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Professional Realtor

This post started as a comment to Matthew Rathbun’s brilliant post.   At the end I decided to make it a post

Truly a great post, Matthew!

I believe that the bulk of the clamor for “more professionalism” that emanates from agents is mostly self-serving gibberish. A person gets into real estate and then observes that the public does not tend to hold Realtors in extremely high regard. Personally, they want to be held in extremely high regard but can’t really see how they can differentiate themselves in the eyes of the public from all the other Realtors – so naturally, establish how “professional” they are by endlessly talking about how “unprofessional” some other Realtors are.

All the while, without once ever bothering to even trying to define “professionalism”.

You hit the nail on the head here with regard to more education: lawyers, for example, are all “highly educated” and yet are not much more highly regarded than Realtors. Why?

Professions that are “highly regarded” tend to be professions where the advice being given is *exclusively* for the benefit of the public or the person receiving that advice: a librarian, for example. The librarian’s personal biases and preferences may well be part of their recommendations – but few people would suggest that certain books get recommended for reading so the librarian can get extra money. The same “high regard” holds true for professions like nursing but tends to fall off a bit when it comes to physicians (they *are* sometimes thought of as money motivated).

We are all salespeople and therefore will always be – rightly – regarded by the public as salespeople. Some of us are quite “professional” at selling, some aren’t. No set of rules or regulations is going to cause people who have low or questionable morals to suddenly act right. Enforcement alone does that.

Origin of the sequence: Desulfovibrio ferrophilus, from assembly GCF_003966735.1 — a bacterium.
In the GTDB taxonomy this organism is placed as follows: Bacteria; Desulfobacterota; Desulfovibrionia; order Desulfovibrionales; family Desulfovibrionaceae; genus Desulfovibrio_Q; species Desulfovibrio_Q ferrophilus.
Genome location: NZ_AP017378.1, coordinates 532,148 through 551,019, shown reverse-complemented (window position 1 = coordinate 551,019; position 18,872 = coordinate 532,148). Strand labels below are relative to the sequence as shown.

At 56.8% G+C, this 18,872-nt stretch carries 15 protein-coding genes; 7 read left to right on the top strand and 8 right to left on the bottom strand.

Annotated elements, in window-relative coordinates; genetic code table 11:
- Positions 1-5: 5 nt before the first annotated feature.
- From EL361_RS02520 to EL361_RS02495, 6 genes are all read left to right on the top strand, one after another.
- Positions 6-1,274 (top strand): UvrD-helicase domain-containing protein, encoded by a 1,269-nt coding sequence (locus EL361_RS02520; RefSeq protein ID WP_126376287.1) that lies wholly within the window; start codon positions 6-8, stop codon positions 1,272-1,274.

What would have to change is the complaint procedure – so that agents (who are in a *much* better position to observe wrongdoing) can easily, and in a very short amount of time, file a complaint (sort of like calling 911). Then the investigation and enforcement unit would have to be able to actually look – instantly dismiss complaints without merit or grudge motivated complaints – and take swift action. In short, we would have *real* justice. As we don’t have such a thing (real justice) anywhere else in our society – in this country or any other – I’m not holding my breath waiting on that one.

The most effective thing one can do is to BE the change they hope to see in others. That isn’t an original thought of mine. But I don’t know a better one.

Russell has been an Associate Broker with John Hall & Associates since 1978 and ranks in the top 1% of all agents in the U.S. Most recently The Wall Street Journal recognized the Top 200 Agents in America, awarding Russell # 25 for number of units sold. Russell has been featured in many books such as, "The Billion Dollar Agent" by Steve Kantor and "The Millionaire Real Estate Agent" by Gary Keller and has often been a featured speaker for national conventions and routinely speaks at various state and local association conventions. Visit him also at nohasslelisting.com and number1homeagent.com.

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32 Comments

32 Comments

  1. Matt Stigliano

    September 23, 2009 at 4:45 pm

    Russell – Great follow up. My comment to Matthew revolved around the “self policing” aspect, so I like your post. I don’t think that our own policing is working and of course, it has been used to fight dirty in the past (and in the present I’m sure). Without some sort of solid way to correct bad actions, I fear we won’t move terribly far forward in terms of “professionalism” (in our eyes or the public’s).

    I’m not 100% sure it will ever happen either. Not that I wouldn’t work towards it, but I’m just not sure it can be done without devolving back into exactly what it is now.

  2. Matthew Hardy

    September 23, 2009 at 6:02 pm

    > The most effective thing one can do is to BE the change they hope to see in others.

    … and life becomes easier and filled with more joy. Wonderful Russell.

  3. Kevin Forrester

    September 23, 2009 at 6:17 pm

    Russell,